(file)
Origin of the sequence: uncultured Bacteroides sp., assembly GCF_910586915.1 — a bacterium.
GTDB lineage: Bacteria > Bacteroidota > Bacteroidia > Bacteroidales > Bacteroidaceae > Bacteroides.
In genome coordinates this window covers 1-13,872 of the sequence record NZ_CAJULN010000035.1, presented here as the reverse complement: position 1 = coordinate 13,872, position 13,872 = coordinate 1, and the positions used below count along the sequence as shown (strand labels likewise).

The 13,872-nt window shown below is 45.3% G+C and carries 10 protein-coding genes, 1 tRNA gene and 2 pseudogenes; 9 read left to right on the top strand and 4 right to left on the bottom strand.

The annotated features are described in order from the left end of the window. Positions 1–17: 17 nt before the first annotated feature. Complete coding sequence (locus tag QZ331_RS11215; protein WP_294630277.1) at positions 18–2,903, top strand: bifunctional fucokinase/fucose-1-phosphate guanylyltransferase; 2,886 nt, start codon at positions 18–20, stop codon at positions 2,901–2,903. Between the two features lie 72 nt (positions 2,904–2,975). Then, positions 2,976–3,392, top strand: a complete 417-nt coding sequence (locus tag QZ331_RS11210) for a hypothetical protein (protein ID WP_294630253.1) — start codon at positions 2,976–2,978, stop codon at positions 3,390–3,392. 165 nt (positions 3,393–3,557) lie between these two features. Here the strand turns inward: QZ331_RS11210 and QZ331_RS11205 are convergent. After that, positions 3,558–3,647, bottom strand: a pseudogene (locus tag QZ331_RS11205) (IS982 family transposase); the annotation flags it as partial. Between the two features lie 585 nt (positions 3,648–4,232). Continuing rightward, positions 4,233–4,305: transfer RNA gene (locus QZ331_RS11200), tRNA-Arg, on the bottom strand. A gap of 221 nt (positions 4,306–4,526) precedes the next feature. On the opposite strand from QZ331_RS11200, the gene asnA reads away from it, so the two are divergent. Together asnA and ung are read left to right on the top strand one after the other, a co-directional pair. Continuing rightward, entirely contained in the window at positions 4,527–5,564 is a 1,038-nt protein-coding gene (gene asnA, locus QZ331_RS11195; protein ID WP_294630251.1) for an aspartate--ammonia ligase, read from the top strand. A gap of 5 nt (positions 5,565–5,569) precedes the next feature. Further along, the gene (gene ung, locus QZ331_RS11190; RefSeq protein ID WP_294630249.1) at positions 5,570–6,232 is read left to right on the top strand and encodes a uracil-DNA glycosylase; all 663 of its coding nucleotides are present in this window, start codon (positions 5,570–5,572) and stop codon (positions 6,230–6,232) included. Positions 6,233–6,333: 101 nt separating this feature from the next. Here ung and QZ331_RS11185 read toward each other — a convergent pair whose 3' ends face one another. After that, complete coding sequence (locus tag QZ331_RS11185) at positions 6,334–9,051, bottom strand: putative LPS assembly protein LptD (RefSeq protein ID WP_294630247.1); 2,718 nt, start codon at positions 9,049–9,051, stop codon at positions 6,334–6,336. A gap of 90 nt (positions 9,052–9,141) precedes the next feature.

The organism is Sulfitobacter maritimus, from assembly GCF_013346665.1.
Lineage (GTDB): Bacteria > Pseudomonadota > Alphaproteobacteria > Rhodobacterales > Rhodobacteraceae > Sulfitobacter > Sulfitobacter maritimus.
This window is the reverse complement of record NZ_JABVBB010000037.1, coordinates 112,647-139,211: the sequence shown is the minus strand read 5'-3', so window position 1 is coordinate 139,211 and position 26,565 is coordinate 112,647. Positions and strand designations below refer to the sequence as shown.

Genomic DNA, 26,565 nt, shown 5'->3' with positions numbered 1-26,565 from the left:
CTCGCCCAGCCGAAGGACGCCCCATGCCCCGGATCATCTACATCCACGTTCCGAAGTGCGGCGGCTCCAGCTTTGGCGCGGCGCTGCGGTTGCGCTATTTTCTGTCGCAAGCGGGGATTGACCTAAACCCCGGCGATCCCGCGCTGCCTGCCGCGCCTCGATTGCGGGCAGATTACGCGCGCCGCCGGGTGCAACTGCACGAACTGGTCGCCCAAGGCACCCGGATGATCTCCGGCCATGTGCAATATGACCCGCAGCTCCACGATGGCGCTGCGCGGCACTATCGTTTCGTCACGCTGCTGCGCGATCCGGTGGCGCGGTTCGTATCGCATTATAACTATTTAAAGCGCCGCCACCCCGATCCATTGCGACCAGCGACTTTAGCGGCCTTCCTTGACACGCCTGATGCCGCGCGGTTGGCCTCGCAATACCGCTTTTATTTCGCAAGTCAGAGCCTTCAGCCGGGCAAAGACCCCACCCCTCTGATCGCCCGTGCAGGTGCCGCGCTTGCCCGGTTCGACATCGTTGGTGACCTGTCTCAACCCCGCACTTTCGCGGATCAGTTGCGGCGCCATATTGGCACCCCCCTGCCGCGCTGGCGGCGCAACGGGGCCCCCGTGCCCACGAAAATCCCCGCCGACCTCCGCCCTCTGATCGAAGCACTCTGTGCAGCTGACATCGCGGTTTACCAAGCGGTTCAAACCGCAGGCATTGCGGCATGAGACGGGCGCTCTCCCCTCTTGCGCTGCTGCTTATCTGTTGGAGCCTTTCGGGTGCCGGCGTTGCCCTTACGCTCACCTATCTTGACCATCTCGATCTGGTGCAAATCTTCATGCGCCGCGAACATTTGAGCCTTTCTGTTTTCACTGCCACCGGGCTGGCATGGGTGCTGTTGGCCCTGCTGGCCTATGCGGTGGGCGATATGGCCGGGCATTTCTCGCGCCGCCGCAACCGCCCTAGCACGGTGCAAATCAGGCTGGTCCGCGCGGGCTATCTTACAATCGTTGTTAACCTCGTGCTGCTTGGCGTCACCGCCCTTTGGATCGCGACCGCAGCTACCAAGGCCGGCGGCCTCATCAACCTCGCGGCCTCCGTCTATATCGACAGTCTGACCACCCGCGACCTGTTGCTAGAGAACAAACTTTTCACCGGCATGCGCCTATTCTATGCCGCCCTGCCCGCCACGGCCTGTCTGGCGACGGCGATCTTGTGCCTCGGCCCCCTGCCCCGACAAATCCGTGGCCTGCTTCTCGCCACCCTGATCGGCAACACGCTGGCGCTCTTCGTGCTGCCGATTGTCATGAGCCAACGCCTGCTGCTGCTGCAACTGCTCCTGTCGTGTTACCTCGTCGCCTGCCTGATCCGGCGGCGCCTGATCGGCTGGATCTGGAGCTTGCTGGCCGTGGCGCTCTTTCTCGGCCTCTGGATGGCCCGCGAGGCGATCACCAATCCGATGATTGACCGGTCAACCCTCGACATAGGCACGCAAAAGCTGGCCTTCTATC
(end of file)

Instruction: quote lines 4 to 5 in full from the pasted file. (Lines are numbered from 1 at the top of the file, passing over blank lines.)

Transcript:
The 13,872-nt window shown below is 45.3% G+C and carries 10 protein-coding genes, 1 tRNA gene and 2 pseudogenes; 9 read left to right on the top strand and 4 right to left on the bottom strand.

The annotated features are described in order from the left end of the window. Positions 1–17: 17 nt before the first annotated feature. Complete coding sequence (locus tag QZ331_RS11215; protein WP_294630277.1) at positions 18–2,903, top strand: bifunctional fucokinase/fucose-1-phosphate guanylyltransferase; 2,886 nt, start codon at positions 18–20, stop codon at positions 2,901–2,903. Between the two features lie 72 nt (positions 2,904–2,975). Then, positions 2,976–3,392, top strand: a complete 417-nt coding sequence (locus tag QZ331_RS11210) for a hypothetical protein (protein ID WP_294630253.1) — start codon at positions 2,976–2,978, stop codon at positions 3,390–3,392. 165 nt (positions 3,393–3,557) lie between these two features. Here the strand turns inward: QZ331_RS11210 and QZ331_RS11205 are convergent. After that, positions 3,558–3,647, bottom strand: a pseudogene (locus tag QZ331_RS11205) (IS982 family transposase); the annotation flags it as partial. Between the two features lie 585 nt (positions 3,648–4,232). Continuing rightward, positions 4,233–4,305: transfer RNA gene (locus QZ331_RS11200), tRNA-Arg, on the bottom strand. A gap of 221 nt (positions 4,306–4,526) precedes the next feature. On the opposite strand from QZ331_RS11200, the gene asnA reads away from it, so the two are divergent. Together asnA and ung are read left to right on the top strand one after the other, a co-directional pair. Continuing rightward, entirely contained in the window at positions 4,527–5,564 is a 1,038-nt protein-coding gene (gene asnA, locus QZ331_RS11195; protein ID WP_294630251.1) for an aspartate--ammonia ligase, read from the top strand. A gap of 5 nt (positions 5,565–5,569) precedes the next feature. Further along, the gene (gene ung, locus QZ331_RS11190; RefSeq protein ID WP_294630249.1) at positions 5,570–6,232 is read left to right on the top strand and encodes a uracil-DNA glycosylase; all 663 of its coding nucleotides are present in this window, start codon (positions 5,570–5,572) and stop codon (positions 6,230–6,232) included. Positions 6,233–6,333: 101 nt separating this feature from the next. Here ung and QZ331_RS11185 read toward each other — a convergent pair whose 3' ends face one another. After that, complete coding sequence (locus tag QZ331_RS11185) at positions 6,334–9,051, bottom strand: putative LPS assembly protein LptD (RefSeq protein ID WP_294630247.1); 2,718 nt, start codon at positions 9,049–9,051, stop codon at positions 6,334–6,336. A gap of 90 nt (positions 9,052–9,141) precedes the next feature.